South Africa’s Faf de Klerk scores their second try - REUTERS
TOKYO (Reuters): For all of South Africa’s physical dominance of Japan in their Rugby World Cup quarter-final on Sunday, the Springboks are aware that they were lucky to get away with a 26-3 win after they squandered several point-scoring opportunities.
Rassie Erasmus’s side face Wales in a semi-final next Sunday in Yokohama where they are unlikely to get as many chances against the Six Nations champions.
“We must find those pressure points ... (and) when we get the opportunity, we must utilise them,” Erasmus said after his side wasted three or four chances to put their quarter-final beyond doubt by halftime. “Then we have a chance.”
The Springboks have not advanced to the World Cup final since they lifted the Webb Ellis trophy in Paris in 2007, and at times in the first half they were scrambling against a fast-paced Japanese side in the cool Tokyo conditions.
The key to their victory, however, was laid in that troubled first half when the much bigger Springboks hurt the Japanese in the collisions.
In previous matches the home side were able to get quickly to their feet, but on Sunday it was noticeable how many stayed down or rose slowly, holding their ribs, shoulders and lower backs due to the impact of the collisions.
By the second half the Japanese side looked like the walking wounded. While they never gave up, the Springboks ground them down and scrumhalf Faf de Klerk’s try following a 30-metre-plus rolling maul sent an emphatic message.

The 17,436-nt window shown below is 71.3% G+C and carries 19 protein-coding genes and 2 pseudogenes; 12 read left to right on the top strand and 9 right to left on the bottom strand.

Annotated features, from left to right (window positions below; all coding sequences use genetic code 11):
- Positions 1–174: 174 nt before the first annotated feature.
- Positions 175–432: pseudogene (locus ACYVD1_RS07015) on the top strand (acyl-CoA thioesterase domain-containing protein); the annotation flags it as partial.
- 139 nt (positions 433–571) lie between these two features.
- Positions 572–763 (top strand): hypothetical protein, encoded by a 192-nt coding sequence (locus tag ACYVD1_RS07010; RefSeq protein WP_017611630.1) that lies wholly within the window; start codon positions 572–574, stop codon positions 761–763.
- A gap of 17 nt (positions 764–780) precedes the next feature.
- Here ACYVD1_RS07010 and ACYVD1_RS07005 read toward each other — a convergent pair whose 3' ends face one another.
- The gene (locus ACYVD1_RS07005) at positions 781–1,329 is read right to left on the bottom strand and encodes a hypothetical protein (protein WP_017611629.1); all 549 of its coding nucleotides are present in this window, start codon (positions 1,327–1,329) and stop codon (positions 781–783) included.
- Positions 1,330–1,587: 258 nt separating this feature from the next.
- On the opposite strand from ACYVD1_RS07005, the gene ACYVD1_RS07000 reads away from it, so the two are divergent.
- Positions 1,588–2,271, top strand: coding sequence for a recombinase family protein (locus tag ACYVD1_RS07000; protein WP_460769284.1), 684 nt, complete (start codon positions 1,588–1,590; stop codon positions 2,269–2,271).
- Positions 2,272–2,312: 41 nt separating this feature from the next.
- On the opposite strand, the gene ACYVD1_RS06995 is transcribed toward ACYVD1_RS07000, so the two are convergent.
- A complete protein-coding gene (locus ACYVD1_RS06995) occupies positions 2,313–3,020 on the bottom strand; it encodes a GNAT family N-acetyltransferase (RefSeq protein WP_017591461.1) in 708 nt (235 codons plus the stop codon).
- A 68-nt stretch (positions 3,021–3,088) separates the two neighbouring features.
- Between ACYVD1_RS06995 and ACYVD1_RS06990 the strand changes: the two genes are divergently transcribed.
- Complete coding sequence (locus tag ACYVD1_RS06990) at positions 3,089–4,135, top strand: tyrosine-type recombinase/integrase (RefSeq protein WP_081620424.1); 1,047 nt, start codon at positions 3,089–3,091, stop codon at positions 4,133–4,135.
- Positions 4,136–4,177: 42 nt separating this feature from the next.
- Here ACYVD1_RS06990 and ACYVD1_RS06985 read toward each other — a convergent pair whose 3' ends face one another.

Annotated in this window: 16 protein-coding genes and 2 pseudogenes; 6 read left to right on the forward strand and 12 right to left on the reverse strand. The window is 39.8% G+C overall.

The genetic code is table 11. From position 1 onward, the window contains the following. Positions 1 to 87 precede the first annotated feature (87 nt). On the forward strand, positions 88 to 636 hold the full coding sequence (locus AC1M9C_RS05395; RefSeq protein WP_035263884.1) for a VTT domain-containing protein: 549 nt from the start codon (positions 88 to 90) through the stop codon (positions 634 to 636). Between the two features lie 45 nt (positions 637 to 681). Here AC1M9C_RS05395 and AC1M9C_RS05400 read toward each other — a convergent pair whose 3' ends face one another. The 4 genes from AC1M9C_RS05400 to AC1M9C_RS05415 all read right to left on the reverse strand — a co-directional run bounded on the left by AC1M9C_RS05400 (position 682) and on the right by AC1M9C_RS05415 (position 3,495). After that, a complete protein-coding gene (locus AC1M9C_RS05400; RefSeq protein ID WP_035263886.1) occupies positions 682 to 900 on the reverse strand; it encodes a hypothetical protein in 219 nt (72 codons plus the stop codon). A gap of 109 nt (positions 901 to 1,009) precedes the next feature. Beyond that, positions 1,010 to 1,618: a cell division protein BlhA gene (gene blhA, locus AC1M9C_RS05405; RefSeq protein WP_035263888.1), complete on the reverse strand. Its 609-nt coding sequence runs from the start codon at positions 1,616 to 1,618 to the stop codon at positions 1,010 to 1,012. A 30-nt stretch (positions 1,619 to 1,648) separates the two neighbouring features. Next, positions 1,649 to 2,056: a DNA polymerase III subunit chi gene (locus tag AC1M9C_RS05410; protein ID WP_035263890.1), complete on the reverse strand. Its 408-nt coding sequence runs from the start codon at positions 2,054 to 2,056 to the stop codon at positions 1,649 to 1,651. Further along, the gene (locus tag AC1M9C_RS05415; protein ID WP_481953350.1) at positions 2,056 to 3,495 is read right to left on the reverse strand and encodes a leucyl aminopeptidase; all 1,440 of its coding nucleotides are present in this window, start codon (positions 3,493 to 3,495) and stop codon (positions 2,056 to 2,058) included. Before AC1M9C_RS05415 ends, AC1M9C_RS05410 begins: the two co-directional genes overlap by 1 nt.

“South Africa were just too physical. They just bashed the shit out of us,” Japan winger Lomano Lemeki said.
“You can’t use all your energy if you’re the smaller team trying to stop the big guys. We knew they were going to come out and try to bully us. We just couldn’t adapt to what they did.”
Lemeki said they had used their speed and managed to breach South Africa’s defensive line, but the Springboks scrambled well and Erasmus said he was happy with the way his team were playing.
“I know a lot of people see a few holes in our defence, but we trust our system,” Erasmus said.
“We know defence is a pretty important thing if you want to win the World Cup. We have good confidence in our defence system.”
Wales are unlikely to provide the same sort of challenge in terms of their speed on Sunday. But they also have a strong defence, only conceding 69 points in their four games in Pool D, which included Australia and Fiji.
They will also be better-suited to face the Springboks up front, and discipline will therefore be paramount, according to de Klerk.
“If we can keep our discipline down to at least six penalties or less, that’s going to be a big thing for us,” he said.
“It’s going to be a tight game.”